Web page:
Katherine Bernhardt (American, born 1975) is a contemporary artist who examines the powerful effects of popular culture, childhood, nostalgia and joy in her bright, gestural works. She uses iconic brands, objects and characters, including Nike sneakers, characters from ThePink Panther and ET, cigarettes and Apple computers, to bring to life her childhood in the 80s.
Bernhardt has exhibited her work in recent solo shows at the Mario Testino Museum (MATE), Lima, Peru; the highly visible Lever House commission on Park Avenue; and the Contemporary Art Museum St. Louis. Several of her paintings are held in influential collections, including the Brandt Foundation, Carnegie Museum, Rubell Collection, and Hirshhorn Museum.
GQ recently tried to nail down her elusive aesthetic: “A typical Bernhardt might measure up to 10 feet long, its surface swimming with spray-painted oddities: hammerhead sharks, hamburgers, Windex bottles, cigarettes, watermelons, Garfields, stormtroopers, bananas. ... The paintings are unabashedly fun and proudly illogical, fast and silly yet executed with thoughtful, painterly chops.”
Her fascination with objects can be traced back to growing up with a hoarding-inclined mother. Her messy object–riddled, seemingly senseless still lifes mimic the rooms of her childhood. To this day, Bernhardt returns to this home to draw inspiration from being surrounded by family, friends, and things.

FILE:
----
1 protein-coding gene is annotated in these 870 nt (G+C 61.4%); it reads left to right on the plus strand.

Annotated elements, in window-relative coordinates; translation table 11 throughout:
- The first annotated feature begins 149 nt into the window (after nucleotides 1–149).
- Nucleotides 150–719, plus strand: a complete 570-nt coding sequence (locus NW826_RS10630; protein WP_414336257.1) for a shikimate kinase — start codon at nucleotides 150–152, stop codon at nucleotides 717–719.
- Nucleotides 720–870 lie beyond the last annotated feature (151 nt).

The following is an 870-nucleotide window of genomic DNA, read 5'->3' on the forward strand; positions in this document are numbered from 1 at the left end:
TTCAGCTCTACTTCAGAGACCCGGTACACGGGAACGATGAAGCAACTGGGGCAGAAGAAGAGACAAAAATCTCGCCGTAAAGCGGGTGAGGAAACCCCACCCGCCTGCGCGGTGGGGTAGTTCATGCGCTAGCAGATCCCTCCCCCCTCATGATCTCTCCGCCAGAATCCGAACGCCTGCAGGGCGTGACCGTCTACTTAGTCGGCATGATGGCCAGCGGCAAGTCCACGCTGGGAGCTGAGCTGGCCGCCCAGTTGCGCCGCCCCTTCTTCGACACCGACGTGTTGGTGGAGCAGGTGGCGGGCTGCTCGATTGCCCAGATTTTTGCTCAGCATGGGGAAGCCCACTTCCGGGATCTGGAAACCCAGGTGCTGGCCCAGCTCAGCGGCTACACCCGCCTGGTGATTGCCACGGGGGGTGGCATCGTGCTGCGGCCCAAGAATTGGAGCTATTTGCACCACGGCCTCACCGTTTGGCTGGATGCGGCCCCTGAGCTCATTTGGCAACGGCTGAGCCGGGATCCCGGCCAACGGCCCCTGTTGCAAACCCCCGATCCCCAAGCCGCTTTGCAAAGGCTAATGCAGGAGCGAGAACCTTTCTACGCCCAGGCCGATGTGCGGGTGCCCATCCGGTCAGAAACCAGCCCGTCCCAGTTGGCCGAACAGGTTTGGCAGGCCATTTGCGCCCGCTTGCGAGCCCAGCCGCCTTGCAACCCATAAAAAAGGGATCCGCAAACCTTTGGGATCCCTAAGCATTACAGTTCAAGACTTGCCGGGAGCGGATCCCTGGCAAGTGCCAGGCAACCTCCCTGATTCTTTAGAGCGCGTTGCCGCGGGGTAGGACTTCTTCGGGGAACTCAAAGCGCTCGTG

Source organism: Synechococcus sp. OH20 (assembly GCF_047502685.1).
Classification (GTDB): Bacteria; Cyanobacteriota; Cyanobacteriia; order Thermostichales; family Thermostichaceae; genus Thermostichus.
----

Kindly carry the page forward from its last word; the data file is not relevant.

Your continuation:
Over the course of her career, Bernhardt influences have shifted and changed as she adopts new imagery. After getting out of school and working in Chelsea, Bernhardt exclusively painted gestural works of supermodels: Kate Moss and Gisele with oversized heads and spindly bodies. Shortly thereafter, Bernhardt was consumed with abstract textile patterns — now, the rugs have been thrown to the wayside and replaced by cultural objects of the 80s. Fellow artist Brian Bellot praised her devil-may-care approach in the GQ piece: “What's amazing about her is that she defies so many rules.”
Sneakers, Computers, Capri Sun falls squarely into the 80s category, with Nike sneakers, Apple computers, and Capri-Sun pouches scattered on a bright yellow background. The cultural artifacts are rendered in a graffiti style that perfectly capturesBernhardt’s work, at least for the time being.